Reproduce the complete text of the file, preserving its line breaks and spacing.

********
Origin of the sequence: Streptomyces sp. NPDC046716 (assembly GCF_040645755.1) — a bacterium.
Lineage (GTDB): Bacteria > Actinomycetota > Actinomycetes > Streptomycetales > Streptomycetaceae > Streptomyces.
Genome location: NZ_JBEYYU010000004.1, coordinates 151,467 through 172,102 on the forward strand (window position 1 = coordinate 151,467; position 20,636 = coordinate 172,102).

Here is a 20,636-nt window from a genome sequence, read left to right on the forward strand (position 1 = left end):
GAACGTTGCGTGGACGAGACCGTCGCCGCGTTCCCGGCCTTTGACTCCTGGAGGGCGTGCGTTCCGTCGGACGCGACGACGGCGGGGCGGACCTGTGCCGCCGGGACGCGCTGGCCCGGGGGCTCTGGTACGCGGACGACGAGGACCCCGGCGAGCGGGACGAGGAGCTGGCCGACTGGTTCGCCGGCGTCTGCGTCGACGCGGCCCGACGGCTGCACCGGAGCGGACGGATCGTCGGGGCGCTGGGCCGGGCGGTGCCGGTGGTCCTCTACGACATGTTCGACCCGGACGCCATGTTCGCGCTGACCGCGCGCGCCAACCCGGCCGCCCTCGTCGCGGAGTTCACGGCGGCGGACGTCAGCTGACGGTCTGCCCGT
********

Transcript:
Origin of the sequence: Streptomyces sp. NPDC046716 (assembly GCF_040645755.1) — a bacterium.
Lineage (GTDB): Bacteria > Actinomycetota > Actinomycetes > Streptomycetales > Streptomycetaceae > Streptomyces.
Genome location: NZ_JBEYYU010000004.1, coordinates 151,467 through 172,102 on the forward strand (window position 1 = coordinate 151,467; position 20,636 = coordinate 172,102).

Here is a 20,636-nt window from a genome sequence, read left to right on the forward strand (position 1 = left end):
GAACGTTGCGTGGACGAGACCGTCGCCGCGTTCCCGGCCTTTGACTCCTGGAGGGCGTGCGTTCCGTCGGACGCGACGACGGCGGGGCGGACCTGTGCCGCCGGGACGCGCTGGCCCGGGGGCTCTGGTACGCGGACGACGAGGACCCCGGCGAGCGGGACGAGGAGCTGGCCGACTGGTTCGCCGGCGTCTGCGTCGACGCGGCCCGACGGCTGCACCGGAGCGGACGGATCGTCGGGGCGCTGGGCCGGGCGGTGCCGGTGGTCCTCTACGACATGTTCGACCCGGACGCCATGTTCGCGCTGACCGCGCGCGCCAACCCGGCCGCCCTCGTCGCGGAGTTCACGGCGGCGGACGTCAGCTGACGGTCTGCCCGT